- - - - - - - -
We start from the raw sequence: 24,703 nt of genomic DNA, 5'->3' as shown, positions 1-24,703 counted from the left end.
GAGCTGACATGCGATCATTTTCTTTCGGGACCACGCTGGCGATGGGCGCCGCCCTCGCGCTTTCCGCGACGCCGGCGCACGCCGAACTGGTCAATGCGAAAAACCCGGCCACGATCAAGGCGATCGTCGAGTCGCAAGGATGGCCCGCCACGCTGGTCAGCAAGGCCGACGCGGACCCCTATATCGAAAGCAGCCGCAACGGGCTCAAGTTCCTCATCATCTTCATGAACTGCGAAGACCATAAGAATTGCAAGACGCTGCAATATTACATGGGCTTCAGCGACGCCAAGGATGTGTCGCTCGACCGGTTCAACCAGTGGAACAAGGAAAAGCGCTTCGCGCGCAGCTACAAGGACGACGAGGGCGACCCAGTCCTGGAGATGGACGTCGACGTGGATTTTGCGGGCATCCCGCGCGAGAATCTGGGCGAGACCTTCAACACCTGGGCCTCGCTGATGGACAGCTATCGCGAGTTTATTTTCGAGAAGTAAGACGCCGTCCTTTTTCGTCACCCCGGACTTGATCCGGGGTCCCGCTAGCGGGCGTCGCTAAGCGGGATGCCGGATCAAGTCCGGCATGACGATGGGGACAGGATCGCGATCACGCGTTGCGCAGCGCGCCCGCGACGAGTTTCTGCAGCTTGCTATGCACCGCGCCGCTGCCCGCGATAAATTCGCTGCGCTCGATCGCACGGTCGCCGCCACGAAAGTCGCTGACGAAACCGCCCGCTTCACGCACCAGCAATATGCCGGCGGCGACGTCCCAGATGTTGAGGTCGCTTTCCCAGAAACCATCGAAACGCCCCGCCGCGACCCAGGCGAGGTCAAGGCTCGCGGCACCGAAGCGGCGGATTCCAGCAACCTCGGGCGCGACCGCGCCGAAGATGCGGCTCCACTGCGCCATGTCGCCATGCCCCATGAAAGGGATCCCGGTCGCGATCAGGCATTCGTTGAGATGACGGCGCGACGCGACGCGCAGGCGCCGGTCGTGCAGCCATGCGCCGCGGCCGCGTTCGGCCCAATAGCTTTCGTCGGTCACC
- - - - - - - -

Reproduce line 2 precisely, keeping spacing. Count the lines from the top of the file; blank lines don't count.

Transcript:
GAGCTGACATGCGATCATTTTCTTTCGGGACCACGCTGGCGATGGGCGCCGCCCTCGCGCTTTCCGCGACGCCGGCGCACGCCGAACTGGTCAATGCGAAAAACCCGGCCACGATCAAGGCGATCGTCGAGTCGCAAGGATGGCCCGCCACGCTGGTCAGCAAGGCCGACGCGGACCCCTATATCGAAAGCAGCCGCAACGGGCTCAAGTTCCTCATCATCTTCATGAACTGCGAAGACCATAAGAATTGCAAGACGCTGCAATATTACATGGGCTTCAGCGACGCCAAGGATGTGTCGCTCGACCGGTTCAACCAGTGGAACAAGGAAAAGCGCTTCGCGCGCAGCTACAAGGACGACGAGGGCGACCCAGTCCTGGAGATGGACGTCGACGTGGATTTTGCGGGCATCCCGCGCGAGAATCTGGGCGAGACCTTCAACACCTGGGCCTCGCTGATGGACAGCTATCGCGAGTTTATTTTCGAGAAGTAAGACGCCGTCCTTTTTCGTCACCCCGGACTTGATCCGGGGTCCCGCTAGCGGGCGTCGCTAAGCGGGATGCCGGATCAAGTCCGGCATGACGATGGGGACAGGATCGCGATCACGCGTTGCGCAGCGCGCCCGCGACGAGTTTCTGCAGCTTGCTATGCACCGCGCCGCTGCCCGCGATAAATTCGCTGCGCTCGATCGCACGGTCGCCGCCACGAAAGTCGCTGACGAAACCGCCCGCTTCACGCACCAGCAATATGCCGGCGGCGACGTCCCAGATGTTGAGGTCGCTTTCCCAGAAACCATCGAAACGCCCCGCCGCGACCCAGGCGAGGTCAAGGCTCGCGGCACCGAAGCGGCGGATTCCAGCAACCTCGGGCGCGACCGCGCCGAAGATGCGGCTCCACTGCGCCATGTCGCCATGCCCCATGAAAGGGATCCCGGTCGCGATCAGGCATTCGTTGAGATGACGGCGCGACGCGACGCGCAGGCGCCGGTCGTGCAGCCATGCGCCGCGGCCGCGTTCGGCCCAATAGCTTTCGTCGGTCACC